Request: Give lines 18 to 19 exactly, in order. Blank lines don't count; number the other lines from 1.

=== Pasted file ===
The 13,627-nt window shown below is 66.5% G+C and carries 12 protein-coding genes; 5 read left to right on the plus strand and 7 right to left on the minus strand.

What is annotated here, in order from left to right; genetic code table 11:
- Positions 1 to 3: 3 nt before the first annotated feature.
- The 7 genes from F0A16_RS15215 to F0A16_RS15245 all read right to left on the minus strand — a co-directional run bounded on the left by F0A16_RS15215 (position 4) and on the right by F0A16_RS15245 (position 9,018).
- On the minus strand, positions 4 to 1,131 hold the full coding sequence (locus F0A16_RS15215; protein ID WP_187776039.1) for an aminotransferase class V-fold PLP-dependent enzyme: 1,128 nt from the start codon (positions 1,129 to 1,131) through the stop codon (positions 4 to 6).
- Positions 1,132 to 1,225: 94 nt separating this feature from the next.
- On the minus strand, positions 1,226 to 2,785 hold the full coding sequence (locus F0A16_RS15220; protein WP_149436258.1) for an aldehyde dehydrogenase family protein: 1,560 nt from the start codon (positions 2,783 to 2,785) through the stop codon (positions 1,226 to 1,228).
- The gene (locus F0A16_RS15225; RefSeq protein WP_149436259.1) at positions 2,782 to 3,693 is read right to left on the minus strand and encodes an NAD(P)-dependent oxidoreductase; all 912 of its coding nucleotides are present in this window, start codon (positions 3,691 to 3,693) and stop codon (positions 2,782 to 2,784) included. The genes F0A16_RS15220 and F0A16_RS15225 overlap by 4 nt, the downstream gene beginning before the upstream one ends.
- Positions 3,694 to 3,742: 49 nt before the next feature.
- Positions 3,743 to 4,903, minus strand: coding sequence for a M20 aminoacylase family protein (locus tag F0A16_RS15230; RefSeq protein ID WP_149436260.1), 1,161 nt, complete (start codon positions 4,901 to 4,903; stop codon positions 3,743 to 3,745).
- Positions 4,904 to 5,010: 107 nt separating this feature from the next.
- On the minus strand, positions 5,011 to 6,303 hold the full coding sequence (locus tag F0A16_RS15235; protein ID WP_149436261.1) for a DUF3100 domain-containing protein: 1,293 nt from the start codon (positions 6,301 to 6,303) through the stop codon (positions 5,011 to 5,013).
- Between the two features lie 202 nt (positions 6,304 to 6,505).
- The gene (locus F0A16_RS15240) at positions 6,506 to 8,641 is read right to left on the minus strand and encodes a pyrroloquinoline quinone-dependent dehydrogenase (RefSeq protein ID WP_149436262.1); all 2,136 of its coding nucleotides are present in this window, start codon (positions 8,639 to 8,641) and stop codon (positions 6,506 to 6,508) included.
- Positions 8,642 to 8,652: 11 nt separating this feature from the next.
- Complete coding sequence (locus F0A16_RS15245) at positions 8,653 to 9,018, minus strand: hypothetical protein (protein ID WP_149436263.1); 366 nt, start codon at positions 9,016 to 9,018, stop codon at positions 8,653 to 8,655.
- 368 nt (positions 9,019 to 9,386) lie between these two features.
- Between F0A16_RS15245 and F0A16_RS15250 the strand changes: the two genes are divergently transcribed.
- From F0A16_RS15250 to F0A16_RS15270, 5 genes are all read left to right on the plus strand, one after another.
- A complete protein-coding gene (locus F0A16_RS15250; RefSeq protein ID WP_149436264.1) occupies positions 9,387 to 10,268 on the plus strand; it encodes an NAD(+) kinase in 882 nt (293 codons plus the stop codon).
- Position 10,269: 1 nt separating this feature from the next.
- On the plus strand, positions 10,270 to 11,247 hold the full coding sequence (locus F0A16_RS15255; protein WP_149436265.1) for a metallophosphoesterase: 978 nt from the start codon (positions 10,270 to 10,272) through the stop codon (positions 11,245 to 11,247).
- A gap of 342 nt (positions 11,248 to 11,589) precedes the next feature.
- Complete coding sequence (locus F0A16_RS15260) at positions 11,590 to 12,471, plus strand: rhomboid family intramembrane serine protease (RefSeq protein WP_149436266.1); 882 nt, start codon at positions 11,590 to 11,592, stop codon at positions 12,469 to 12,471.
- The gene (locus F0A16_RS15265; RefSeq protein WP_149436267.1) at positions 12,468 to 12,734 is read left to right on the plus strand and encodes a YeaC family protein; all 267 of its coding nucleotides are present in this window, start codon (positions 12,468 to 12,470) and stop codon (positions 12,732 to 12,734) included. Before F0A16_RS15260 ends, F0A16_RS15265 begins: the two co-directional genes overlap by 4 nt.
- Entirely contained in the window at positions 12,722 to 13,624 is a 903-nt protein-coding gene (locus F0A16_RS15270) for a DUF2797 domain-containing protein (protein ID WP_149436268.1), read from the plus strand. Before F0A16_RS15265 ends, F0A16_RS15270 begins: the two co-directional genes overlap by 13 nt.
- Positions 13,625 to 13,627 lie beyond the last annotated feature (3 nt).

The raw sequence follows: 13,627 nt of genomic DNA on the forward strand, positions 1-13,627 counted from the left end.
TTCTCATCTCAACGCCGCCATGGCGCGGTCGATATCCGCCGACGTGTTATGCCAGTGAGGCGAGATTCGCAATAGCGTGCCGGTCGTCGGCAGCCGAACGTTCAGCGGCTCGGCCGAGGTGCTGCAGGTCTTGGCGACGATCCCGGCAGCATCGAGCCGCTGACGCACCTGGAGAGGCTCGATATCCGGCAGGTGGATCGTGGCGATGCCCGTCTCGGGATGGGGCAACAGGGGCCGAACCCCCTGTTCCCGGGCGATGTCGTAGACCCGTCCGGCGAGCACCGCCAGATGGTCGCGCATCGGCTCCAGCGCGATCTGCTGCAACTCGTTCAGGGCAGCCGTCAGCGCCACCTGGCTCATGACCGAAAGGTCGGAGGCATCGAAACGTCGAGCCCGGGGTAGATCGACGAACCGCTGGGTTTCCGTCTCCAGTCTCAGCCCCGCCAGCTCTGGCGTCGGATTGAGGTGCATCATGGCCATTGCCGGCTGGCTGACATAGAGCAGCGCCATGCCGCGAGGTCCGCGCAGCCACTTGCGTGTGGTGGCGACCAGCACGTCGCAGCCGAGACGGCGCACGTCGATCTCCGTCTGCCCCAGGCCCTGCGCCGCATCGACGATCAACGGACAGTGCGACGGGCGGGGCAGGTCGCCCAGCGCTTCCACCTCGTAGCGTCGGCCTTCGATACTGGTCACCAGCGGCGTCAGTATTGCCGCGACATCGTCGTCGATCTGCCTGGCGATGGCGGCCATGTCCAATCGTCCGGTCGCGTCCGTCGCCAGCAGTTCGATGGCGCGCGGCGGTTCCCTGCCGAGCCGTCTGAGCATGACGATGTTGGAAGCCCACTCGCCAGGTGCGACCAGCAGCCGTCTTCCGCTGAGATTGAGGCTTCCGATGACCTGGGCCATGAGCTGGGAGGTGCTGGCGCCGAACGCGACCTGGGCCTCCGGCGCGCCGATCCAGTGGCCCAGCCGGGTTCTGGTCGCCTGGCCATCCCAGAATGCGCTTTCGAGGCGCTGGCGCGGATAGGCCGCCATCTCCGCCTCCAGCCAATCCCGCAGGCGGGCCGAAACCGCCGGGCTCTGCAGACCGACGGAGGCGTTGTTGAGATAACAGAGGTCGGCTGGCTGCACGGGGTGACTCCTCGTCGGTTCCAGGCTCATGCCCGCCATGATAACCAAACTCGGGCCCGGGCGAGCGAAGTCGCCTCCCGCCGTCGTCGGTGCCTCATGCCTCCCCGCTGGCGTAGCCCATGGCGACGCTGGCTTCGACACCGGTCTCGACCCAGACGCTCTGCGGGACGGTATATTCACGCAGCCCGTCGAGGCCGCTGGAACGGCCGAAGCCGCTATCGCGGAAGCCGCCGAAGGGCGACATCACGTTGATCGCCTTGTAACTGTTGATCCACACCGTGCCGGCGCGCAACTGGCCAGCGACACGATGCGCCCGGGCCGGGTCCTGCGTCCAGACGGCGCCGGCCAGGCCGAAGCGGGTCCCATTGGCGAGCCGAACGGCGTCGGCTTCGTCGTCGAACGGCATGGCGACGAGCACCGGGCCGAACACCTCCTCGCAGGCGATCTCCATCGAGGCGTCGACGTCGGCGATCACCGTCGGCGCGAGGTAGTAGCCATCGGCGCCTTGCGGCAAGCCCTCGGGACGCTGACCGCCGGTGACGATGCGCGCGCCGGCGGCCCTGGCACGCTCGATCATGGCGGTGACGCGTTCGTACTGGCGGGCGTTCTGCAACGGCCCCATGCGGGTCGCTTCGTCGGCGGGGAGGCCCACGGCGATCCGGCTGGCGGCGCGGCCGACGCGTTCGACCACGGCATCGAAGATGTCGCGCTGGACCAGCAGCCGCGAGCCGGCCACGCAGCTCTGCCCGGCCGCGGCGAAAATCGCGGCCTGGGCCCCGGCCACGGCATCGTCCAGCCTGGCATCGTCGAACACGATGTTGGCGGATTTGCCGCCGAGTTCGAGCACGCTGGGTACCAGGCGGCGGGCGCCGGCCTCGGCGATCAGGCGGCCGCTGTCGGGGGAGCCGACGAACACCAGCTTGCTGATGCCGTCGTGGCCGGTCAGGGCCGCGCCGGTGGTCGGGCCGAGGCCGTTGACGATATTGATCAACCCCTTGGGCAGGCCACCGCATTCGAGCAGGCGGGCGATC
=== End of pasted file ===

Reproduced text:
- Between F0A16_RS15245 and F0A16_RS15250 the strand changes: the two genes are divergently transcribed.
- From F0A16_RS15250 to F0A16_RS15270, 5 genes are all read left to right on the plus strand, one after another.